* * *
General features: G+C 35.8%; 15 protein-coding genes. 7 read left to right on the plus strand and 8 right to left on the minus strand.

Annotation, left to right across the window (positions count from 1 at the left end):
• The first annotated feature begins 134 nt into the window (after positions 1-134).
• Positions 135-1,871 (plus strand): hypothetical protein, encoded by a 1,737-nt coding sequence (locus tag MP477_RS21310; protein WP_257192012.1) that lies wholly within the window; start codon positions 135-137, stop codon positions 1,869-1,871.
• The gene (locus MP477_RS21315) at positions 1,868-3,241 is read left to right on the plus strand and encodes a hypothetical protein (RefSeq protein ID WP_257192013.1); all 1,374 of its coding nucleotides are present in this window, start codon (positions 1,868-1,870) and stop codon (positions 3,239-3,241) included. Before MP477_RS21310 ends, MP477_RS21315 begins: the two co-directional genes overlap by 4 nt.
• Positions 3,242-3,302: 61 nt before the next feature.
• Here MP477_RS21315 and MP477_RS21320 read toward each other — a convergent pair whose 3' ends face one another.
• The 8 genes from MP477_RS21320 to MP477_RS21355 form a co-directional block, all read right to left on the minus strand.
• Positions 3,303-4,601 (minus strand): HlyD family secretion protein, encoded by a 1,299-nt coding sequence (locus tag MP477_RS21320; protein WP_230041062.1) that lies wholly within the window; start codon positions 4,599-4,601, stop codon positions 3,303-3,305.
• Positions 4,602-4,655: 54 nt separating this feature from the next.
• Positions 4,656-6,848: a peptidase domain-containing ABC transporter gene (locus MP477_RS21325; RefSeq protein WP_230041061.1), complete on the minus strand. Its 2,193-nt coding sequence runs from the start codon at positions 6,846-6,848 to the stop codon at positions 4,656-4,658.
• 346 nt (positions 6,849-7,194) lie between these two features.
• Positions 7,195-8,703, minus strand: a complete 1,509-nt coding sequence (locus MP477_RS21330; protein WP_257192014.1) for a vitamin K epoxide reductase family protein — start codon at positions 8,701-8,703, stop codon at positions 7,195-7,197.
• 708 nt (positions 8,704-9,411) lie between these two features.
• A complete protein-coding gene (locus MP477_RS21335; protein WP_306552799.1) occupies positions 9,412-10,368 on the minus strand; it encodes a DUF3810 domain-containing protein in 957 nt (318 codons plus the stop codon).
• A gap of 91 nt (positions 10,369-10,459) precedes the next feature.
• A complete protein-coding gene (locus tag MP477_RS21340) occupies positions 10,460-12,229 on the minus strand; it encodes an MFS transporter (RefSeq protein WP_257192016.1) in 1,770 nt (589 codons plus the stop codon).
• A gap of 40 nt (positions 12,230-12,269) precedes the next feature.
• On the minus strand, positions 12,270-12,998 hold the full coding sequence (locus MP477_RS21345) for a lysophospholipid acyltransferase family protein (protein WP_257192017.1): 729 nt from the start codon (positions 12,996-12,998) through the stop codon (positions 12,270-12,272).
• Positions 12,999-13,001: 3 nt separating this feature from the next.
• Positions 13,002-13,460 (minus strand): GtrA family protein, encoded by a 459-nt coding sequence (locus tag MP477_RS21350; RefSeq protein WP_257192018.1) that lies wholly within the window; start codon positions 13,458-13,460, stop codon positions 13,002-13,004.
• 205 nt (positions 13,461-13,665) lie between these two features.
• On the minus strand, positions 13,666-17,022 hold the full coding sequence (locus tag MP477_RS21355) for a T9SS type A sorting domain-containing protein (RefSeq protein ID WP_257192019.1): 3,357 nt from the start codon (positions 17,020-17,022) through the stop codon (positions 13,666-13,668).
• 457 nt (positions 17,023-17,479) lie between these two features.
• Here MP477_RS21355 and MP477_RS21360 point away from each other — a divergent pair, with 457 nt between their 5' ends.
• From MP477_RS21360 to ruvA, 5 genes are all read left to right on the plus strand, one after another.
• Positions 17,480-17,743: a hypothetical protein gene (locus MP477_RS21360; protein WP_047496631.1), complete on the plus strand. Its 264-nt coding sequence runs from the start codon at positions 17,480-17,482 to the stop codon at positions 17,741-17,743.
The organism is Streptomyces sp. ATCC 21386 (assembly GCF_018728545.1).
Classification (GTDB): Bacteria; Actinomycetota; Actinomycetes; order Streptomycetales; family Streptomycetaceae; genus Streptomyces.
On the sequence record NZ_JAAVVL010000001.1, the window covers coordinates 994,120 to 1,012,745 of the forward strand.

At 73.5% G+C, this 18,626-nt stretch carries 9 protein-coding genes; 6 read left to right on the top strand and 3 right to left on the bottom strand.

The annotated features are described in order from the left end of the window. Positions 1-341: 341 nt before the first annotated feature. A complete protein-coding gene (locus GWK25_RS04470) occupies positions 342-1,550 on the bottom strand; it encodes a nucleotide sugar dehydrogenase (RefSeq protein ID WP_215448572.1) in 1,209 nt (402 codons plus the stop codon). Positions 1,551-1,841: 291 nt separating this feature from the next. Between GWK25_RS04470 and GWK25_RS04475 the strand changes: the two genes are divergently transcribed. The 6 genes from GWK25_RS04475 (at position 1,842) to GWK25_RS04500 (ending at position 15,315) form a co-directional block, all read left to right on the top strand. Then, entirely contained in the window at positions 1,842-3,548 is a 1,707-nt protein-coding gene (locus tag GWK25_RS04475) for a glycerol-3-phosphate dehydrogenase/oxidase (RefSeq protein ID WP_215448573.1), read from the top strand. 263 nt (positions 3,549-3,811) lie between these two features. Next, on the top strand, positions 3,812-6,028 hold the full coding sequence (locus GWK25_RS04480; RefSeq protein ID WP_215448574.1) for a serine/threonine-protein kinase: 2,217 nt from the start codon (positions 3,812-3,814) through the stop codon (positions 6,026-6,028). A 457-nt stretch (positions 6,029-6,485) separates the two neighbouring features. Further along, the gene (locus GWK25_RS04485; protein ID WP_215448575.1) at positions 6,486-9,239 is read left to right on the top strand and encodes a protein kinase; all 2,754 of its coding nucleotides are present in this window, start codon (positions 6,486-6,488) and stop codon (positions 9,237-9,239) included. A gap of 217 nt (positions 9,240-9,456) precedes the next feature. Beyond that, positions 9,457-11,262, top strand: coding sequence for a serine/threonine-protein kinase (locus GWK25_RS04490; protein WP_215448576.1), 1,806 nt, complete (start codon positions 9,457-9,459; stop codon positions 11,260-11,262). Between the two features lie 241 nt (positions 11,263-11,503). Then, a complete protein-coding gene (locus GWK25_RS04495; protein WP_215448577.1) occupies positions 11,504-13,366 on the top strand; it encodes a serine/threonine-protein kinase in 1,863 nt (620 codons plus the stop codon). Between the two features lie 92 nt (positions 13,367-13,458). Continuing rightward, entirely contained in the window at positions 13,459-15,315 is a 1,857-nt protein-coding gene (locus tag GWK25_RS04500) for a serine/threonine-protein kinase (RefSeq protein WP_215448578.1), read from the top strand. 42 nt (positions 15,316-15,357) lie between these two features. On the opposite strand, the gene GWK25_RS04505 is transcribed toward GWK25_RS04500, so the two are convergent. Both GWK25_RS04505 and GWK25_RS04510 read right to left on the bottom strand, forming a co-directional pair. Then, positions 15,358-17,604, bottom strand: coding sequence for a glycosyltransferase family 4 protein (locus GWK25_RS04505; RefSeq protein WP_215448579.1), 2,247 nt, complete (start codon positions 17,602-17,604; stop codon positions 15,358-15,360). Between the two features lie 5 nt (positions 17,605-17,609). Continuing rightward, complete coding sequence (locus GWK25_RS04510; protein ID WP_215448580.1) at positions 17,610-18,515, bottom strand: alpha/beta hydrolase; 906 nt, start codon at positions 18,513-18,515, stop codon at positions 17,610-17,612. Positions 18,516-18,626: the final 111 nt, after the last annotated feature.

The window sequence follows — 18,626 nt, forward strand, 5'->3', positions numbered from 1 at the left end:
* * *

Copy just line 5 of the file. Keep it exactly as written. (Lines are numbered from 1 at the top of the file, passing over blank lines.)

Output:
• The gene (locus MP477_RS21315) at positions 1,868-3,241 is read left to right on the plus strand and encodes a hypothetical protein (RefSeq protein ID WP_257192013.1); all 1,374 of its coding nucleotides are present in this window, start codon (positions 1,868-1,870) and stop codon (positions 3,239-3,241) included. Before MP477_RS21310 ends, MP477_RS21315 begins: the two co-directional genes overlap by 4 nt.